Last time I stayed, there was only a deck on the lowest floor (the house is 5 stories). Since the introduction of the ultra-pool, morning sun, afternoon cocktails, and sunset swims will never be the same again. Kids seemed to love it too. Speaking of the sun setting…
Punta Fuego definitely carries a sublime sunset. The crew sometimes found me staring at the sky with that glazed look in my eye.
I can’t help it. There is something about the subtle deepening of the sky’s hues that is worth stopping time for. No matter how stressed or distracted I may be, a picture perfect sunset will truly captivate me and put me in a trance.
Tubbataha Reef
Malibu Beach
Sorrento, Italy

Obviously for the whole ambient light to be effective, it is best set atop an ocean, lake or peninsula. Last Thursday though, while driving around Makati, I saw one of the most beautiful purple and orange of a skyscape amidst the skyscrapers and traffic lights. I wished I was in Manila Bay to watch the sun go down.

Mayumi, Anilao
But at the end of the day, sun or no sun, beach or no beach, I need to eat. WE need to eat. And I like to cook, so it became almost a no-brainer when our host emailed us details and responsibilities, yours truly jumped in and set the menu on track. So for dinner, the F siblings played host and made the Capampangans proud. Kuya made our signature Sinigang with pork ribs and gabi (sour tamarind soup with beef ribs and taro), while I decided to make my Chicken Adobo with eggs.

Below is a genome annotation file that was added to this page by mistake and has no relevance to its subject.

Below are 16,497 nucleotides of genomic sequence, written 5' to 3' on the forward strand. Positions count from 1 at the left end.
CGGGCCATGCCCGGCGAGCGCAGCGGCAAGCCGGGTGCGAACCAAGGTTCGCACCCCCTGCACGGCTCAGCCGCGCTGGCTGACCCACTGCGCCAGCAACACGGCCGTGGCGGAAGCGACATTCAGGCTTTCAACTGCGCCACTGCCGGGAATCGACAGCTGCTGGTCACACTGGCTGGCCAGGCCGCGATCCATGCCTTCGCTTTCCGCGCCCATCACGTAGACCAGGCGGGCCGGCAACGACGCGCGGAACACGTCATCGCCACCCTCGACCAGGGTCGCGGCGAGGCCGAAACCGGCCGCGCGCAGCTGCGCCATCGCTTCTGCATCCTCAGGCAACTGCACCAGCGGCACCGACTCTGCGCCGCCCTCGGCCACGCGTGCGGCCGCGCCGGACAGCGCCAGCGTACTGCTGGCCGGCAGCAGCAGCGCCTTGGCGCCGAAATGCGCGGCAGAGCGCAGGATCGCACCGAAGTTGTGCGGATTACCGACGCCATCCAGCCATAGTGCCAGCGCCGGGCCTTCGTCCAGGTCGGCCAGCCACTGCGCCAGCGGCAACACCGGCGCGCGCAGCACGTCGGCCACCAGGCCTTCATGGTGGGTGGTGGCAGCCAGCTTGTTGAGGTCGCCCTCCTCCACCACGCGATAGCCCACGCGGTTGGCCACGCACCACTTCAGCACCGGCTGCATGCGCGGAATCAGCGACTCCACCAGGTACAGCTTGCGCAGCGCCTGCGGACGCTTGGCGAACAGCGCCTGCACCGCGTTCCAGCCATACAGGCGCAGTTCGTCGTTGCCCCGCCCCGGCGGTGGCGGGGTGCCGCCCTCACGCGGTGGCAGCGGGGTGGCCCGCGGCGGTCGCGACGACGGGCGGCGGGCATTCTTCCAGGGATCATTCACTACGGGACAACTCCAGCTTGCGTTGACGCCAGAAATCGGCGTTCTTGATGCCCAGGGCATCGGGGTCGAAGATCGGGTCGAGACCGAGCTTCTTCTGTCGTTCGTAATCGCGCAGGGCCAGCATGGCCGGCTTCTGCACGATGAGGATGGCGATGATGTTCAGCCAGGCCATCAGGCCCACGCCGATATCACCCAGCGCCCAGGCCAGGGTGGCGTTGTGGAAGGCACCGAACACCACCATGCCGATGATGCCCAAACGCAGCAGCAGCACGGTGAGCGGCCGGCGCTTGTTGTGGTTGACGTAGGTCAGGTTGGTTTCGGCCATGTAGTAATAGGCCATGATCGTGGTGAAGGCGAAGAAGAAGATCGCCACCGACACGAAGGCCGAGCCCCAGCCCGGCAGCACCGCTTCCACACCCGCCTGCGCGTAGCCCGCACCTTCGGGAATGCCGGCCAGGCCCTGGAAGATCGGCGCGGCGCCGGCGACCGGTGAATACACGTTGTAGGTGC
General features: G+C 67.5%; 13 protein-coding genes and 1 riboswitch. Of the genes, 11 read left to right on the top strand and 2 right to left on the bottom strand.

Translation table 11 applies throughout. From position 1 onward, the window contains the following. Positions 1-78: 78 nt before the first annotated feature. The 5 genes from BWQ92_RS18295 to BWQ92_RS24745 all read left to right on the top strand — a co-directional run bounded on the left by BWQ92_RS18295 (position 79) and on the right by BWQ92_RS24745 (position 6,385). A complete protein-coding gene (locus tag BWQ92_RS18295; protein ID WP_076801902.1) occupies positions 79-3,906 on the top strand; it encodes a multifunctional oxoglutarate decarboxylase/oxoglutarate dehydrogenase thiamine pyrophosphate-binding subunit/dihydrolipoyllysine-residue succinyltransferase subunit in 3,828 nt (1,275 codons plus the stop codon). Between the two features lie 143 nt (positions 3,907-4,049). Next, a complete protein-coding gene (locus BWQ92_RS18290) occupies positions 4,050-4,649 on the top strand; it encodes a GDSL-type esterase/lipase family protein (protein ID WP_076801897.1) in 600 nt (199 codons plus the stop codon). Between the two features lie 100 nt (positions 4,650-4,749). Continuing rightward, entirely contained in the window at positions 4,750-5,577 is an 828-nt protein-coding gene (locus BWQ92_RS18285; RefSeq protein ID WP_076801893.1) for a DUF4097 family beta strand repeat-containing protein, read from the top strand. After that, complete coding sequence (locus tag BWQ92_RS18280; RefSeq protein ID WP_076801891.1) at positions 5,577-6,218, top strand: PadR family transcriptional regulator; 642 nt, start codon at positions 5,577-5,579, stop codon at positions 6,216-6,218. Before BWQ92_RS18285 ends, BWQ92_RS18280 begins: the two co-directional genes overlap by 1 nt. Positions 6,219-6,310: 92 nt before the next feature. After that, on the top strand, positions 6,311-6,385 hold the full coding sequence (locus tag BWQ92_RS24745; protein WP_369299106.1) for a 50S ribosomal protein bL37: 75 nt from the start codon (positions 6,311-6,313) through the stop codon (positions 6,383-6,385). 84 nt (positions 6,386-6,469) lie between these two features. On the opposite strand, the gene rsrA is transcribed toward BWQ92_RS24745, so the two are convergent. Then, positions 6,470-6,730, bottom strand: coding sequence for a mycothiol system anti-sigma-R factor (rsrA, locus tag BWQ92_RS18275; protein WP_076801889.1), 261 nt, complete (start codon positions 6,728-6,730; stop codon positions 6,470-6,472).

Adobo is the one-pot wonder of chicken (sometimes pork) with some vinegar and soy reduced down to a nice brown sauce. The variations come with the territory, or province, you come from… but I’d like to say that, from LA to NY to Fuego, people seem to agree that my version is on the shortlist of yumminess.
The main accoutrements are so simple it can be found in a bomb shelter: black pepper, garlic and bay leaf

I like to put everything in a big pot, chicken, gizzard, accoutrements, soy, vinegar and an equal amount of water to keep the sauce tasty yet not too salty. Cooking it for an hour also lets the sauce reduce and absorb the flavors of the chicken and the spices. The result is a tasty concoction that doesn’t taste sour, but hints at a certain acidity to offset the saltiness of the soy sauce. For some reason mine ends up becoming a bit sweet. No clue.
My secret weapon was to add hardboiled eggs to the Adobo, but I was having a blonde moment as to the boiling time of the eggs. Eggs are added to the sauce about 10 minutes before serving to absorb the flavors and render the whites a nice caramel color. K to the rescue from reboiling to peeling. She saved my eggs, literally.
The dinner buffet
A good adobo is like a good bottle of wine, it just gets better with age. I made sure to keep some extra sauce to reduce for the next day, when breakfast would be graced with the nostalgic flavors of Adobo Rice. Think garlic rice laced with adobo sauce… Topping it with adobo flakes would’ve sealed the deal, but I couldn’t flake it coz people wanted to eat Adobo for lunch again! Everyone ate adobo three meals straight! The rest of the meal included Giac’s famous spicy squid marinated in red wine. Delicious and worth burning your tongue over.
For lunch, we had a lighter option:
Gorgonzola and greens salad with pears and a cranberry vinaigrette dressing
My corner pasta joint in Santa Monica, Fritto Misto, made a very good version of this with chicken chunks and a nice honey balsamic vinaigrette dressing. It might inspire me to create it one of these days
All this cooking reminds me of my culinary stints in my tiny apartments for my vacacionero friends:
4am breakfast hits in Santa Monica
Dinner al Due in midtown Manhattan
Christmas Dinner Extravaganza
The Christmas pic above is clearly back in Manila… Just goes to show the extent of my wrath once my Martha Stewart mode goes on whack on crack.
  • Penne w/ vodka creme sauce
  • Rosemary parmesan roasted baby potatoes
  • Antipasti
  • Piedmont Eggs
  • Ribeye Roast with a herb mustard rub
  • cheese and meat platter
  • etc etc
I think I need to find another hobby that doesn’t involve cash, cooking and fuel. Any suggestions?